Chibok girls who escaped Boko Haram defy militants by returning to school
Left to fend for themselves by the government, the traumatised schoolgirls a second chance at education thanks to one determined Nigerian woman
Some of the Chibok schoolgirls who escaped Boko Haram. Ten months on, some girls are now back in education. Not all could shake off the fear the militants would return for them. Photograph: AFP/Getty Images
The jihadis had warned they would shoot anyone trying to escape. But as the truck full of frightened schoolgirls sped deeper into Boko Haram territory, two sisters clasped hands and jumped off together into the night.
Now, they held hands once again as they faced another terrifying prospect: returning to school.
Asabe and Ruth evaded the fate of 219 of their classmates in the north-eastern Nigerian village of Chibok who are still in captivity.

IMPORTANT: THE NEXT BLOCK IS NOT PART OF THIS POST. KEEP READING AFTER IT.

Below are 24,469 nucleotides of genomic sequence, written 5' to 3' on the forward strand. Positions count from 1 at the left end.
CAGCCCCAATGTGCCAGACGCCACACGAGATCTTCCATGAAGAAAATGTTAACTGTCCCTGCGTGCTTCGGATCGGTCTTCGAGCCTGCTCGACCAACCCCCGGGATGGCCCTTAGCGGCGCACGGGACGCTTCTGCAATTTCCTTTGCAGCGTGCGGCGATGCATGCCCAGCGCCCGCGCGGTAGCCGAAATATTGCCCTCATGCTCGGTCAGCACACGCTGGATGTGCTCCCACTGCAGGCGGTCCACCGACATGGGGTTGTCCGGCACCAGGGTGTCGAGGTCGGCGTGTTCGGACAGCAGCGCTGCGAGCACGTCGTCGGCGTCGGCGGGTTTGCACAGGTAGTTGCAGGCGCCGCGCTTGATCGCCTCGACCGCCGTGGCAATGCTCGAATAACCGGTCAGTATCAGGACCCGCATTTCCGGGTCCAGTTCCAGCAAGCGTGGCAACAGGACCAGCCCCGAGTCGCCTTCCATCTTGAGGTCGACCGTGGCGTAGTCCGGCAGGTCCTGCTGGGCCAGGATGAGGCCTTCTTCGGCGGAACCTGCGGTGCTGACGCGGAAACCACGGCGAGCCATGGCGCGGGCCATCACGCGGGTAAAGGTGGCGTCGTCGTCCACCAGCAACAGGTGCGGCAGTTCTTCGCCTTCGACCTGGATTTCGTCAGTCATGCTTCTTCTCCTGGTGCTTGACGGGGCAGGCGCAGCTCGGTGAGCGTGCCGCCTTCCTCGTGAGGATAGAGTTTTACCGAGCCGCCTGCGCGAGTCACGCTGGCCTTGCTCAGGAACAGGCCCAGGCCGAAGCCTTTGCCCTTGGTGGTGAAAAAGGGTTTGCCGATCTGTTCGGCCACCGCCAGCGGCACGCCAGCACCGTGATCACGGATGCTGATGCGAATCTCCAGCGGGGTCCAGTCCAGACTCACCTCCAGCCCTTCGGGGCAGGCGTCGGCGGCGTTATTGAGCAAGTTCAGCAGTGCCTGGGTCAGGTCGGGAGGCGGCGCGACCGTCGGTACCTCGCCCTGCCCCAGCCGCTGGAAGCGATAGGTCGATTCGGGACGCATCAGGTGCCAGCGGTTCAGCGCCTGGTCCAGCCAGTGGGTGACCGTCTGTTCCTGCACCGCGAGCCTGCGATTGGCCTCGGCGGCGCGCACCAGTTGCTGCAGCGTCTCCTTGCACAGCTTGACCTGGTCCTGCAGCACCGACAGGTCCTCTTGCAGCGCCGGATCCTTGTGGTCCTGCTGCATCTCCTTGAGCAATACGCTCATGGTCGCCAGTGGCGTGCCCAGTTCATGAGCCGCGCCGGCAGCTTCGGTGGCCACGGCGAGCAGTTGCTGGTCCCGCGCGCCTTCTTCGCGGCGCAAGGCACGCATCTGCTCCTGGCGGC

The mass abduction last April propelled the sect into global infamy, as the missing students became an international symbol of Boko Haram’s escalating war against lay edu....
But, far from the limelight, 57 young women who escaped were left grasping to make sense of their new reality.
They could not shake off the fear the militants would return for them. Instead of working towards becoming doctors, teachers or artists, the former students learned to sleep in the bush to avoid potential night-time raids.
By day, they roamed for miles under the unforgiving sun so they would not be around if the men with machine guns swooped in again.
Then, late one August afternoon, a stranger showed up at Asabe and Ruth’s tin-roof home offering a scholarship to study in Yola, the capital of a neighbouring state.
Acceptance would be a brazen act of defiance against Boko Haram, but the sect had repeatedly warned the students they would kill the families of those who continued schooling. ...